or, stuff that I dragged out of my head

Location: Moncton, New Brunswick, Canada

Tuesday, October 24, 2006


Reader Tony Pius, in a comment to yesterday's post:

Another for Salon.com's "need for an editor" file, from Broadsheet ("The politics of veiling"):

That surprising experience is why I'm receptive, though limitedly, to Yvonne Ridley's Washington Post Op-Ed about her complete 360 on the veil.

360 degrees make a circle, folks. If you do a 360, you're still going in the same direction afterward.

I have a mathematical background. This may therefore loom larger on my peeve radar than on yours.

P.S. "Limitedly"?

Well, you sank my battleship. I noticed it early this morning and was extremely annoyed by it, and was going to write about it, and here you've gone and done it for me, so that worked out well. (The piece is here, for anyone else who wants to read it.)

I am peeved as much as you are by "complete 360": it's one of those expressions that with even a moment's analysis makes no sense, for exactly the reason you state: a 180 is what's meant. (A couple of people, I note, made the same remark in the comments section for that article.)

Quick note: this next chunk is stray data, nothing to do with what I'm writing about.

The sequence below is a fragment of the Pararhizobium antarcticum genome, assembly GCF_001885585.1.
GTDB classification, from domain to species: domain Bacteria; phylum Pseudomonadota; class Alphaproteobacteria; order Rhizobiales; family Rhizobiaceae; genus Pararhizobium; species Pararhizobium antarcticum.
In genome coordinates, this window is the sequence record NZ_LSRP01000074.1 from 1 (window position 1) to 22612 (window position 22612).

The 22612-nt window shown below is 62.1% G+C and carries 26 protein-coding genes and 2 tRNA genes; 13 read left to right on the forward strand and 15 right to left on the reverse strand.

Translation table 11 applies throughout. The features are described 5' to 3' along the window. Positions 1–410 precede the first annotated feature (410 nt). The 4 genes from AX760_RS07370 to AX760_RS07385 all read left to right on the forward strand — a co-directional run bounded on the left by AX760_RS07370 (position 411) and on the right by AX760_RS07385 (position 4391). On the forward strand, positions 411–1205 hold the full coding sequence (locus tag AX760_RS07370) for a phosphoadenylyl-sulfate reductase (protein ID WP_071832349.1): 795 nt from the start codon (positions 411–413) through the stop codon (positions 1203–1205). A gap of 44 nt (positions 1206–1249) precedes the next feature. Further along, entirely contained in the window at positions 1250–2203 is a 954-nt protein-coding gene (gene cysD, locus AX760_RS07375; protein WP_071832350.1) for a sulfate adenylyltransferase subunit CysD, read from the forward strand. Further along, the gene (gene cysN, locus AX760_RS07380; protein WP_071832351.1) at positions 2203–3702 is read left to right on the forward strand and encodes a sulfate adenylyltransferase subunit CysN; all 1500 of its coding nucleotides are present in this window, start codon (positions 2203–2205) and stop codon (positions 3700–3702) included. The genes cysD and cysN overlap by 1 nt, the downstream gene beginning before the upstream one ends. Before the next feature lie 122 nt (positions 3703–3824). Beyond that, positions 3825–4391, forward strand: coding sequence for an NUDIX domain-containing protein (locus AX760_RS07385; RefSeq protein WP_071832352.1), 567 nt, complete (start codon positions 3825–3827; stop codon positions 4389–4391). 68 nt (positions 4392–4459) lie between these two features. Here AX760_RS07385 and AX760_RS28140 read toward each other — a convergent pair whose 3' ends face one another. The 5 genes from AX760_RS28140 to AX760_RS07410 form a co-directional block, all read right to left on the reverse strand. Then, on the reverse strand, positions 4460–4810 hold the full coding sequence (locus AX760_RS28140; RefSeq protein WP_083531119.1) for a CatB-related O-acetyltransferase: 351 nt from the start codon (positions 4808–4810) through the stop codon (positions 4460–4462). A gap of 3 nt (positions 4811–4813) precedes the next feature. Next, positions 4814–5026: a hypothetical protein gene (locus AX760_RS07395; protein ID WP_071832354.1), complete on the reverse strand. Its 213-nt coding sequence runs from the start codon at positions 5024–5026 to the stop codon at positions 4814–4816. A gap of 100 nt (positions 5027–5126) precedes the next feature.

However. As I've said before, English is not algebra, and not everything has to make perfect sense. I don't like the 360 any more than you do, but we ought to acknowledge that it's in common usage and that when someone says it, everyone understands what's meant by it. It still grates on the nerves, but at this point I'd be hard pressed to call it wrong. (Wrong in a geometrical sense, yes, but not from an English-usage point of view.) You're right, though: the mythical Salon copy editor should have caught and corrected it--it's forgivable in speech and casual writing, but in published writing it should be banished.

"Limitedly" is a hideous word, but nevertheless a valid one: it's in the dictionaries and everything. Even the OED makes passing mention of it under "limited", but don't ever expect to find me using it.


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